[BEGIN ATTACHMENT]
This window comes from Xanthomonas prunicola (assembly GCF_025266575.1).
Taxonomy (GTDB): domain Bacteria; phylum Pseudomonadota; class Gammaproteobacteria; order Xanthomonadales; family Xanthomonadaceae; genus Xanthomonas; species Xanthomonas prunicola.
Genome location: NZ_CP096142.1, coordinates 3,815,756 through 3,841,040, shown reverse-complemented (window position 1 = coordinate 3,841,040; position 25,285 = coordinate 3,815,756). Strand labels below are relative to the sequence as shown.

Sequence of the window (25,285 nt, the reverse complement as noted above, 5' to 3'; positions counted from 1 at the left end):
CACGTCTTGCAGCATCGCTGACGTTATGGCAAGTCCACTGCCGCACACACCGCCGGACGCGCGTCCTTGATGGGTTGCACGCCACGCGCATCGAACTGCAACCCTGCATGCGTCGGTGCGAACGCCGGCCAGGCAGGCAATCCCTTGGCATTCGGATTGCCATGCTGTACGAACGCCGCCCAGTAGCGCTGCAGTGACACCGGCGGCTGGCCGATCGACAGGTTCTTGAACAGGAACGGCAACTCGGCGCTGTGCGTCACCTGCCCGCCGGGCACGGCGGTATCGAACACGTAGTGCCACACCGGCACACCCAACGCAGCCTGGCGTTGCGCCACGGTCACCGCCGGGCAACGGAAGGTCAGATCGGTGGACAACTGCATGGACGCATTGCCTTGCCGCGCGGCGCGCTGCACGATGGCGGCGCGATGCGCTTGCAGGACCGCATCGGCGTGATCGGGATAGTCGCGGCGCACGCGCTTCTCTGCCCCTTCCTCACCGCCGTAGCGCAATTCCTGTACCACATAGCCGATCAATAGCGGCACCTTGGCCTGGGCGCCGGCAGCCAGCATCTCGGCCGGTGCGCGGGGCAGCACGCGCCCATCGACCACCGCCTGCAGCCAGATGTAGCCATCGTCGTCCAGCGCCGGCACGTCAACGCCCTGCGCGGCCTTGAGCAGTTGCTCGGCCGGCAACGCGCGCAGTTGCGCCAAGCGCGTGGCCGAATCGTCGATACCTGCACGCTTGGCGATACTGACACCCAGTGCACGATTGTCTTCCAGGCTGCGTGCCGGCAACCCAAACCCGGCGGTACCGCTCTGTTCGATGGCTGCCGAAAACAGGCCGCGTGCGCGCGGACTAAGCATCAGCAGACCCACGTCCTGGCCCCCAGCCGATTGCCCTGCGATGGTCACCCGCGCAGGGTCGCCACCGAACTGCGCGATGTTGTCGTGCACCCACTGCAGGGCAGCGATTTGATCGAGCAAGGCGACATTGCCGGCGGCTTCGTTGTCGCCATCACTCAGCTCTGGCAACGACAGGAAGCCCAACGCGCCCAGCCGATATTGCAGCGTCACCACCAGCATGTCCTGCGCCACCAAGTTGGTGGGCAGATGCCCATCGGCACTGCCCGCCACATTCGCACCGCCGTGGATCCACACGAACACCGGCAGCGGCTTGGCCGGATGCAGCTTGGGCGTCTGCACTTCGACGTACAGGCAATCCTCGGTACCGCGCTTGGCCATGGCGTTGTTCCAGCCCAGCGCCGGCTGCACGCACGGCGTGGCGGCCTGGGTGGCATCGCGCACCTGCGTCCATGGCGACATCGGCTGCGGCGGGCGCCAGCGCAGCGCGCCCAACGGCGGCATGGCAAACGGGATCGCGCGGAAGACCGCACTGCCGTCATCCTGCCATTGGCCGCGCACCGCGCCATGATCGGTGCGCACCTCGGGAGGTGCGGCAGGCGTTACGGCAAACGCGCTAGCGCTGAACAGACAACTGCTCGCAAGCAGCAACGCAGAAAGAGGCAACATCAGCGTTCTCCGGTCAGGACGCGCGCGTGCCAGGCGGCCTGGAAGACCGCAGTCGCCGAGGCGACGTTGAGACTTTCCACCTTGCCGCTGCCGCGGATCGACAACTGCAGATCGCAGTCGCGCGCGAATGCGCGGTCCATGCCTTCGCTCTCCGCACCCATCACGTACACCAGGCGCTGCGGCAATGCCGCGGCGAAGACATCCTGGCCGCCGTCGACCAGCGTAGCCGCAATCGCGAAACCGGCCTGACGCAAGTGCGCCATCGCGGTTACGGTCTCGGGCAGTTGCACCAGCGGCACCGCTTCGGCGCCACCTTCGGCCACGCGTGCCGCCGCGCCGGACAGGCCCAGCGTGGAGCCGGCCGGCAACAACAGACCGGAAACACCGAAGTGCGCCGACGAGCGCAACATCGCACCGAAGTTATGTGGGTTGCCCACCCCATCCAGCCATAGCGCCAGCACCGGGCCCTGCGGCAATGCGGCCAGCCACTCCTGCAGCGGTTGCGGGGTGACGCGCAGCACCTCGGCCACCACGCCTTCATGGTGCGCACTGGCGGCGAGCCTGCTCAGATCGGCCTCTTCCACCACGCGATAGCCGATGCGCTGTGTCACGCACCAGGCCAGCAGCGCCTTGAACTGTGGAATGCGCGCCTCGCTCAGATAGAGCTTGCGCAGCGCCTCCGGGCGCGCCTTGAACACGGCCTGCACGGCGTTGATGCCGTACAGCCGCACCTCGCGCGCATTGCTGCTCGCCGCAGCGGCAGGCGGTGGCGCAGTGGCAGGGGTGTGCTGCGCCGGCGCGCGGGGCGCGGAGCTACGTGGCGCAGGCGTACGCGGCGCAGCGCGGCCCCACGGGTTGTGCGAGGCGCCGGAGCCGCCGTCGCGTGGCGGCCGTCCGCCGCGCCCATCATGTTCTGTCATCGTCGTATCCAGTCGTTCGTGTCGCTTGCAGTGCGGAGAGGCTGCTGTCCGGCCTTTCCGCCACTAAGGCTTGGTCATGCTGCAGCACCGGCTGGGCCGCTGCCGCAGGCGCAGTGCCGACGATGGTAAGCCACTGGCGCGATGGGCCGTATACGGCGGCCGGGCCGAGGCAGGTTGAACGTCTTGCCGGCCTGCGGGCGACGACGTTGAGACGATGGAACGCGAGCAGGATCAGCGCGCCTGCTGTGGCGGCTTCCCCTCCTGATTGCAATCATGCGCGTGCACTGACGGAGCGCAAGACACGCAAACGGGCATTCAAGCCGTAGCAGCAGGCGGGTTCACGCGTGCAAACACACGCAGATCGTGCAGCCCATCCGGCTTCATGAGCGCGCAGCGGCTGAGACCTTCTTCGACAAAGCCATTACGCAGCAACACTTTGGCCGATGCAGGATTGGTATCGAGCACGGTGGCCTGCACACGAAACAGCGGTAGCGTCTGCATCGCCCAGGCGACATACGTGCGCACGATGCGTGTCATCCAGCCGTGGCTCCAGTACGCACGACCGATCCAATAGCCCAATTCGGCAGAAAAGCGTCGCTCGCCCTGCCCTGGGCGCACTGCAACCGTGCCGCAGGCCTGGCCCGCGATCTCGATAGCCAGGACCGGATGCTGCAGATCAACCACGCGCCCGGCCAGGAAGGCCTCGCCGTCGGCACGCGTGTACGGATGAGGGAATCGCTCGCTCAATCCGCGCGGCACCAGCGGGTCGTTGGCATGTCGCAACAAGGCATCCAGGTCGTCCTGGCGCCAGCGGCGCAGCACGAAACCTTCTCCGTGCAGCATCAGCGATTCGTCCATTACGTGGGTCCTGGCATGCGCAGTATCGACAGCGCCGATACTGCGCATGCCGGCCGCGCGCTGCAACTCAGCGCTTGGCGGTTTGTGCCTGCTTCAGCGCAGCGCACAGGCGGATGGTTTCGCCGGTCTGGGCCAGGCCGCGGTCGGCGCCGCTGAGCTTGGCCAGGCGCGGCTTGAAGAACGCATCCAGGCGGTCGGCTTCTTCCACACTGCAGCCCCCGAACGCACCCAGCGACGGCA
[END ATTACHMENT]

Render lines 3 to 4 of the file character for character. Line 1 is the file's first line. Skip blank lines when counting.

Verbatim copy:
Genome location: NZ_CP096142.1, coordinates 3,815,756 through 3,841,040, shown reverse-complemented (window position 1 = coordinate 3,841,040; position 25,285 = coordinate 3,815,756). Strand labels below are relative to the sequence as shown.

Sequence of the window (25,285 nt, the reverse complement as noted above, 5' to 3'; positions counted from 1 at the left end):